Slaloms bode well for more Miller medals

By Simon Evans

WHISTLER (Reuters) - U.S. skier Bode Miller is rarely impressed by honors, milestones or statistics but he is close to achieving a record that even he would surely be proud of.

After his super combined gold on Sunday, the 32-year-old Miller is one podium away from becoming the first male skier to win four medals in a single Olympic Games.

With the giant slalom and slalom to come, events in which the American has a good record, Miller is in contention for the record-breaking fourth medal at Whistler.

"I am in a good position to do it but that doesn't guarantee me anything. I am racing the other two though so I have a chance," he told reporters.

Miller proved his excellence in the four disciplines - downhill, super G, slalom and giant slalom - by winning races in all of them in the 2005 World Cup season, becoming only the second man to achieve that feat.

"For me the measure of ski racers has always been how versatile they are, how close you can be to being the best in five events.

"In an overall World Cup season you can prove that - you can win in four disciplines in one season and that was a huge accomplishment for me and something I was really proud of," he said.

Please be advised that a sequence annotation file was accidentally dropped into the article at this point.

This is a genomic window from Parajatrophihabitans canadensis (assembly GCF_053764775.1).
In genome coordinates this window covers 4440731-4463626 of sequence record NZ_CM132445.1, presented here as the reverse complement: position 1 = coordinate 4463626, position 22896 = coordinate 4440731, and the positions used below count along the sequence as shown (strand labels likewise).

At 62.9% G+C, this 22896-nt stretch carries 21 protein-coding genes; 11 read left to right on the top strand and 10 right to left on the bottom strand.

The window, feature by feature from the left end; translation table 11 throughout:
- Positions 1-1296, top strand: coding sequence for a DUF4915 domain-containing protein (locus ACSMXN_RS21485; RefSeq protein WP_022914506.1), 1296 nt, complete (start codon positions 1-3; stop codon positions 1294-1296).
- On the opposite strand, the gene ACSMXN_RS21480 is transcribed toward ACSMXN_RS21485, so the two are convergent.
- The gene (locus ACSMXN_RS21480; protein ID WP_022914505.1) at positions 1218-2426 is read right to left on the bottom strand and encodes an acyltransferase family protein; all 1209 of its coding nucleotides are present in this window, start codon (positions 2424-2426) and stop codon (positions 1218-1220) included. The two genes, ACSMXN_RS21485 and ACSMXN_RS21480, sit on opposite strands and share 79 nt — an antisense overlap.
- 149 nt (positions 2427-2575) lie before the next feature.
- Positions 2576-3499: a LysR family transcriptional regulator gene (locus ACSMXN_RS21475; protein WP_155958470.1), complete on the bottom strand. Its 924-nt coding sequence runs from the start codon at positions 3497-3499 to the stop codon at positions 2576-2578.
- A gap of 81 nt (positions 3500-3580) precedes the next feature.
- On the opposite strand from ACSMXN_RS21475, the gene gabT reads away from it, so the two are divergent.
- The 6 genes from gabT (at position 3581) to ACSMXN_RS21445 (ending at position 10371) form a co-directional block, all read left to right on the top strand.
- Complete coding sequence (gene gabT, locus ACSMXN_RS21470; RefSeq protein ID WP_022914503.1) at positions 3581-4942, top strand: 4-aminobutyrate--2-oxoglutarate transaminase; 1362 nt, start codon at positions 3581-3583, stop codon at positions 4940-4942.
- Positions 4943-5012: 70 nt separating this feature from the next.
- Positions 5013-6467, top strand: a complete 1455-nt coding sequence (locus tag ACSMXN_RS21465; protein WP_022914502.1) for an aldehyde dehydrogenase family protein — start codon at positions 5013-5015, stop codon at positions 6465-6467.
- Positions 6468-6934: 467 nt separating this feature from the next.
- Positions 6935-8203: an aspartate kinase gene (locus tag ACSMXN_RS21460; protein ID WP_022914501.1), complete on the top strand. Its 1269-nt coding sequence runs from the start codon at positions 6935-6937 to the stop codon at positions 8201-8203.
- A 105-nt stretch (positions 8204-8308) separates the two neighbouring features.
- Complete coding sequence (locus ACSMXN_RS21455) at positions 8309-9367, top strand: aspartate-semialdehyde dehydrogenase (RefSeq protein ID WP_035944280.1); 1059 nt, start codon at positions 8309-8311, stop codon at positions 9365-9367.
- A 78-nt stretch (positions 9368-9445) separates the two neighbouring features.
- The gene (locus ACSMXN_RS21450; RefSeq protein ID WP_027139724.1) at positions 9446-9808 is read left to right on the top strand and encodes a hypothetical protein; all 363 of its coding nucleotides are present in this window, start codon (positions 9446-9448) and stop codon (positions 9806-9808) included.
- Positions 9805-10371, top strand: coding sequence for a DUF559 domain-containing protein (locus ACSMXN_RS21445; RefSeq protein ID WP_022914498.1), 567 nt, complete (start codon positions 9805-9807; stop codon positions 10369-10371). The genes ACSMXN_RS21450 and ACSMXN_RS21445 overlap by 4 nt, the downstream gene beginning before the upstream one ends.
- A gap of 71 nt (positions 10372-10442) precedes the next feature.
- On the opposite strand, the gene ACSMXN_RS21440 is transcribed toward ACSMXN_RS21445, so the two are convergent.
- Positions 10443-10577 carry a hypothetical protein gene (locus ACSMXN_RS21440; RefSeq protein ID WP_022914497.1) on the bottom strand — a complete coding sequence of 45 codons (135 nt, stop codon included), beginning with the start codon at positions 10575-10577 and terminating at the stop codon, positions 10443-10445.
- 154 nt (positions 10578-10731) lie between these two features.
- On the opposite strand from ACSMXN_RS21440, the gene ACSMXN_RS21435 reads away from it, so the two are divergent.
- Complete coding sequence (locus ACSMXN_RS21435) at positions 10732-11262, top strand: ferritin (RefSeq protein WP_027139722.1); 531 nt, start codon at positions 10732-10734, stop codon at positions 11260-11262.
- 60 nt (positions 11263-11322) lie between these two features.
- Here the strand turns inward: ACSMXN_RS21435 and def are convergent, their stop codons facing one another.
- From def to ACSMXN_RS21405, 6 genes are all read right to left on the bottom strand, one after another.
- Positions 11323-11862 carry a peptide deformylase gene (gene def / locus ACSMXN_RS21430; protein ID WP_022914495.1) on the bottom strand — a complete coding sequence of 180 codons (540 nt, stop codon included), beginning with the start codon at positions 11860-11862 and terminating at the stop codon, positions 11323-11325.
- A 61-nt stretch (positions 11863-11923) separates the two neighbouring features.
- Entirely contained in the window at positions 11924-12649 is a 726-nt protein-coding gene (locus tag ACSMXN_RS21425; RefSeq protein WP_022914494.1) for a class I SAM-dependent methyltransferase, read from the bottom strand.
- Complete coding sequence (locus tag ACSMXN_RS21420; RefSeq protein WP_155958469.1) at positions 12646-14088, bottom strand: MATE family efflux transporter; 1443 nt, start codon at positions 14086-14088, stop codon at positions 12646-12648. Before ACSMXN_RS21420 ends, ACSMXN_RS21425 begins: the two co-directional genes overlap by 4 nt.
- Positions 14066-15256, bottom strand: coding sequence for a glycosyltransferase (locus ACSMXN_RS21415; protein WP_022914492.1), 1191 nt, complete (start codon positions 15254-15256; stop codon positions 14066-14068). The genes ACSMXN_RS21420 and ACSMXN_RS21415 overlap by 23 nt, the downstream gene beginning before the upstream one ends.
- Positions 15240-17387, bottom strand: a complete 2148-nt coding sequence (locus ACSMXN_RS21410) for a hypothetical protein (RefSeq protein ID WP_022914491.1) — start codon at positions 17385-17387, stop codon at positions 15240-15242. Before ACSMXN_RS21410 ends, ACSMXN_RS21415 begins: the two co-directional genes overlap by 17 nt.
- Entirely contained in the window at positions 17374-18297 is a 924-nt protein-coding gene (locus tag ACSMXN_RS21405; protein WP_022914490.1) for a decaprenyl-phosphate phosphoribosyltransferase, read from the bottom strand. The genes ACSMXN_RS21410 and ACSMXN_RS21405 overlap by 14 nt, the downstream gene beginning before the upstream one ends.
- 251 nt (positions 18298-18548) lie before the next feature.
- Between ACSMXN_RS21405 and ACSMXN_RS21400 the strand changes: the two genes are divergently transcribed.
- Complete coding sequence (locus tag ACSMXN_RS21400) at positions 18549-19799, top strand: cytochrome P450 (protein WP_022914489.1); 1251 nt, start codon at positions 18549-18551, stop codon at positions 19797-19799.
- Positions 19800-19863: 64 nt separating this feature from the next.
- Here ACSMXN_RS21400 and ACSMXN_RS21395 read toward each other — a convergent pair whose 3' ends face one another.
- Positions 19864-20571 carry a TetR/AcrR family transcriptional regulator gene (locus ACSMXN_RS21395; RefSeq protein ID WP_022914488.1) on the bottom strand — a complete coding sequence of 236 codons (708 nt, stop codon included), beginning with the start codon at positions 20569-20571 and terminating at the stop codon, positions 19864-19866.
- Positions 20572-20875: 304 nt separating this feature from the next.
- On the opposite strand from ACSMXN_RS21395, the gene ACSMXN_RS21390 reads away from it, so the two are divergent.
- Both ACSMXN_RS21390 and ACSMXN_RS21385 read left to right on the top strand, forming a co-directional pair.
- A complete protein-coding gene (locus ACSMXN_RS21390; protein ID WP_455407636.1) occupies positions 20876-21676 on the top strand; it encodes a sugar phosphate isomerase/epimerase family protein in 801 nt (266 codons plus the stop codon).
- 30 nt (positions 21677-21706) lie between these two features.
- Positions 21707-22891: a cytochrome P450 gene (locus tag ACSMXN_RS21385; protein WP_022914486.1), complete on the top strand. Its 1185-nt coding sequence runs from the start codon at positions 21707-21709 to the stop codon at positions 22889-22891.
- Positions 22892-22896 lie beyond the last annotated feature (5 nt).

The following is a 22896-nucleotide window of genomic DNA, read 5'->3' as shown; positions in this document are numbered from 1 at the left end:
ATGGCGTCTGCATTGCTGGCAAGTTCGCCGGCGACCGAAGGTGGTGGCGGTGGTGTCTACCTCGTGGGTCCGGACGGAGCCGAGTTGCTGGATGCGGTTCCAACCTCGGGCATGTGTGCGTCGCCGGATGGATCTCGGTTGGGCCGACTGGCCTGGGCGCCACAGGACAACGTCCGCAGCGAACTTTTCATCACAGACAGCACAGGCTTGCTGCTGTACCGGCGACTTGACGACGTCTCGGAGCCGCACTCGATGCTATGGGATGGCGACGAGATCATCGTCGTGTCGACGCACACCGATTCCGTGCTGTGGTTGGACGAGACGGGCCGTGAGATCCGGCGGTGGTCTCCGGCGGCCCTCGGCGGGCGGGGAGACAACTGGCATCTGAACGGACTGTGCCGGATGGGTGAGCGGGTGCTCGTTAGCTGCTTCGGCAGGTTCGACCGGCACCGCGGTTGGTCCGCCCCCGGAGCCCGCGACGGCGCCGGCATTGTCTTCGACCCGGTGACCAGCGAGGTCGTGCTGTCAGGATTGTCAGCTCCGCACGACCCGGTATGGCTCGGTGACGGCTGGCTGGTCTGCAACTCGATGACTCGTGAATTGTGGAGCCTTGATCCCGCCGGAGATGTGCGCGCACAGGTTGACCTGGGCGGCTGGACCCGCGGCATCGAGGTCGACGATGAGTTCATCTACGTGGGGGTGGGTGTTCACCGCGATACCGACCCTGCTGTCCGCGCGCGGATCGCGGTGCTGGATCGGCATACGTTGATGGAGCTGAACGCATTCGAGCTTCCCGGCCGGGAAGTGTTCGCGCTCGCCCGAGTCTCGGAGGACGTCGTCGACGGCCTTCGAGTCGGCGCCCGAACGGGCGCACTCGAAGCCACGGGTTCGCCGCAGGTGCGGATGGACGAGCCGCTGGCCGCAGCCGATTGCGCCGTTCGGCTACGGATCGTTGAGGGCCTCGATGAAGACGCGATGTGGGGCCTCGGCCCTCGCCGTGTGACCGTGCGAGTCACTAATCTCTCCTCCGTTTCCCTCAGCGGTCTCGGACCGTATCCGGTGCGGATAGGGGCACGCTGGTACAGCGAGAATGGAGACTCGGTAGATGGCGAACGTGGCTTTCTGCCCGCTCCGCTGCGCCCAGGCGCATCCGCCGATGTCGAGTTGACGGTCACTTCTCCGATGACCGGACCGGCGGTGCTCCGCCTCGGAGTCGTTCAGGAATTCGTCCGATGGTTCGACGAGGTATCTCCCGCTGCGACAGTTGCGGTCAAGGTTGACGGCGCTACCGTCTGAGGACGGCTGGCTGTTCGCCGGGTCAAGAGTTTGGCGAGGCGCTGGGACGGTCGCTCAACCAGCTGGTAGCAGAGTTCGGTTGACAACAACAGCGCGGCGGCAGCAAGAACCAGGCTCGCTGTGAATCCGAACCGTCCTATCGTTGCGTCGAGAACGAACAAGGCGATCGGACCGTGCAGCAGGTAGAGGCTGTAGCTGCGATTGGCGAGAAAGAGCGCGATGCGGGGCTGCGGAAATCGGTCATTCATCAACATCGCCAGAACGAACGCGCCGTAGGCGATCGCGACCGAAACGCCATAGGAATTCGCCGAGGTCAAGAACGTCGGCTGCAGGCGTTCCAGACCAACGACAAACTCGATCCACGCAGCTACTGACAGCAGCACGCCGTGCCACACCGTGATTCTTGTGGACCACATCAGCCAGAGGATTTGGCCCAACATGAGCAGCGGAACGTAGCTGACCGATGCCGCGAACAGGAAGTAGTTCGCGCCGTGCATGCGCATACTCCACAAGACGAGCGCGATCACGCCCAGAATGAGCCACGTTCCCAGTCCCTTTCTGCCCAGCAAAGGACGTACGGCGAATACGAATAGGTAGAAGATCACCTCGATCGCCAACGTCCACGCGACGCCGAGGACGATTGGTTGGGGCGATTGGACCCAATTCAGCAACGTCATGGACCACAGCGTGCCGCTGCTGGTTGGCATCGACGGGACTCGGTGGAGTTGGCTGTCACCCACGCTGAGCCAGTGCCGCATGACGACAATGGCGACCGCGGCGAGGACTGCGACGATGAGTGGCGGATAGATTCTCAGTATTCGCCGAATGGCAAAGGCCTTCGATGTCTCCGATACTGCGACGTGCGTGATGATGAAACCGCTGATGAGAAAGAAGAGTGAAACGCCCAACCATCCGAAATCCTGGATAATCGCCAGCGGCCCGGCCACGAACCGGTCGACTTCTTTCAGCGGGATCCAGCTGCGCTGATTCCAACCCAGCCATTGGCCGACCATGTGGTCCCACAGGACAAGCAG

"To do it in one Olympics is different because it requires a lot of luck and a lot of things to come together - that is why no-one has done it before, not because they weren't capable," he said.

Miller is certainly taking nothing for granted in the two technical events where he says there is a host of talent that could snaffle the medals.

"Slalom is in my mind the toughest event and it is at the highest level right now and giant is also really high.

"There are about 15 guys skiing at a level is above what I have ever seen before on the World Cup," he said.

Miller, who began as a technical specialist before broadening out to the speed events, rates slalom as the ultimate event

"When you ski slalom well, it is the best event there is. When you ski slalom poorly, it is the worst event," he said.

Austrian Stephan Eberharter was the most recent man to win three medals in a single Olympics with his gold, silver and bronze at Salt Lake eight years ago, while Norwegian Kjetil-Andre Aamodt won three medals in the 1994 Lillehammer Games.

The most impressive hat-tricks came in the days when there were only three events in Alpine Skiing before the addition of the super-G and the combined medal.

Austrian Toni Sailer won gold in all three races at Cortina d'Ampezzo in 1956 and Frenchman Jean-Claude Killy repeated the feat in 1968 at Grenoble.

(Editing by Miles Evans)